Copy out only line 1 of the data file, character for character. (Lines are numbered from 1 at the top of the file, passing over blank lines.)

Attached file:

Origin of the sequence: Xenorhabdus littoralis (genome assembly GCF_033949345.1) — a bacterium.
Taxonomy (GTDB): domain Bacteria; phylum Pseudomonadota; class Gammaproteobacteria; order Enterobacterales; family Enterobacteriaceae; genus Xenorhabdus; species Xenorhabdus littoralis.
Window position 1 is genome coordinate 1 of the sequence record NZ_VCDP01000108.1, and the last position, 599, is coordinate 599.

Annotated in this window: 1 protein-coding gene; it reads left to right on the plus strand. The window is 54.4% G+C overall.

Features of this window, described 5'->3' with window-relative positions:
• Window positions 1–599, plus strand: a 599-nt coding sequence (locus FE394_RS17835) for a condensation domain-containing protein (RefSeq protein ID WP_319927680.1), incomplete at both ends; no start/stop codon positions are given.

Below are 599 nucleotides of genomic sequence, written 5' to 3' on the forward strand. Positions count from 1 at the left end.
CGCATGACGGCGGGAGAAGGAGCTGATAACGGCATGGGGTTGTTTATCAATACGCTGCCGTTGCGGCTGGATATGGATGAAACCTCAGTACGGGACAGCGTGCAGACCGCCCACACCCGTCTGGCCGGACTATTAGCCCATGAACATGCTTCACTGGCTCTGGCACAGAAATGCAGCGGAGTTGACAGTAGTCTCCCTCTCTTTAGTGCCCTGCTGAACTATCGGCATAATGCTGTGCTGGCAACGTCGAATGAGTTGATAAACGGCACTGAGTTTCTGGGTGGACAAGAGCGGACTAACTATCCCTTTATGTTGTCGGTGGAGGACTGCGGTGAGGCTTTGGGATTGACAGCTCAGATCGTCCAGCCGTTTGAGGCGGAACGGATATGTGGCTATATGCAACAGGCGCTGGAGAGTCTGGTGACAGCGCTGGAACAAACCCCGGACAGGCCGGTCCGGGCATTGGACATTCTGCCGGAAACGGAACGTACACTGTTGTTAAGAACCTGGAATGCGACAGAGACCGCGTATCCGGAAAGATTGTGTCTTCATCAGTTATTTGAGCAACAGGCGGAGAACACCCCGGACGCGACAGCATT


Origin of the sequence: Xenorhabdus littoralis (genome assembly GCF_033949345.1) — a bacterium.